What we still don’t know about biology

Posted by Biome on 16th April 2013 - 2 Comments


…Surprisingly, rather a lot about chromatin, according to two of the Editorial Board members who have responded to an invitation from BMC Biology to help celebrate the tenth anniversary of its publication by writing briefly on open questions in their fields. Frank Uhlmann points to the unsolved problem of chromosome packaging – or in his words, “Why does a chromosome look like a chromosome?”, and Susan Gasser asks just what is the point of heterochromatin, covering nuclear localisation and a neat description of the chicken-and-egg nature of changes in transcription factor activity and DNA methylation.

Other responses to this call-for-puzzles are from Gillian Griffiths, who points to open membrane transport questions in the priming of immune killer cells, and how they avoid self-destruction while spitting out toxic proteins on their virus-infected neighbours; and from Sean Munro, who suggests it is time to look at fundamental processes in cells that don’t grow (most of ours), and how these can be robust to large temperature variations in which their remote ancestors must have evolved – among other issues likely, as he comments, to affect  those [cells] found in tax payers.”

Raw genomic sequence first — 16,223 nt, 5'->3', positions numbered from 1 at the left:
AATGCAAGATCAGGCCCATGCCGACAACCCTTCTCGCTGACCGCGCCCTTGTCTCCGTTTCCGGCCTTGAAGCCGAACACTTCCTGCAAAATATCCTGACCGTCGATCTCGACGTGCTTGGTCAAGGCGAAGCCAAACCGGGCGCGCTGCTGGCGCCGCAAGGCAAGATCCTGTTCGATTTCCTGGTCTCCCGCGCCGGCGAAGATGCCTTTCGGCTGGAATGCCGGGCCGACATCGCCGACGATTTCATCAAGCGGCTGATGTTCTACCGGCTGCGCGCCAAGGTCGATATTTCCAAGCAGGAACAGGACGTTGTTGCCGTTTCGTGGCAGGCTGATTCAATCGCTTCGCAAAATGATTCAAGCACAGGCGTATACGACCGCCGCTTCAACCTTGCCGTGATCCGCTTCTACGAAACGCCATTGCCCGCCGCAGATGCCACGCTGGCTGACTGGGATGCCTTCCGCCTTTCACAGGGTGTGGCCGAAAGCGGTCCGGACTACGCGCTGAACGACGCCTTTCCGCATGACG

There will be more open questions from BMC Biology Editorial Board members in the course of the year, and possibly beyond, and which the editorial team rather hopes may stimulate the submission of one or two audacious papers aspiring to answer them.

The full series is available from BMC Biology, here.

 

“Bacteria have many sophisticated force-generating machines, but so far nobody has found a homolog or analog of the cytoskeletal linear stepper motors myosin, kinesin, or dynein… If we gave some of these proteins to bacteria, what would they do with them?”

- Julie Theriot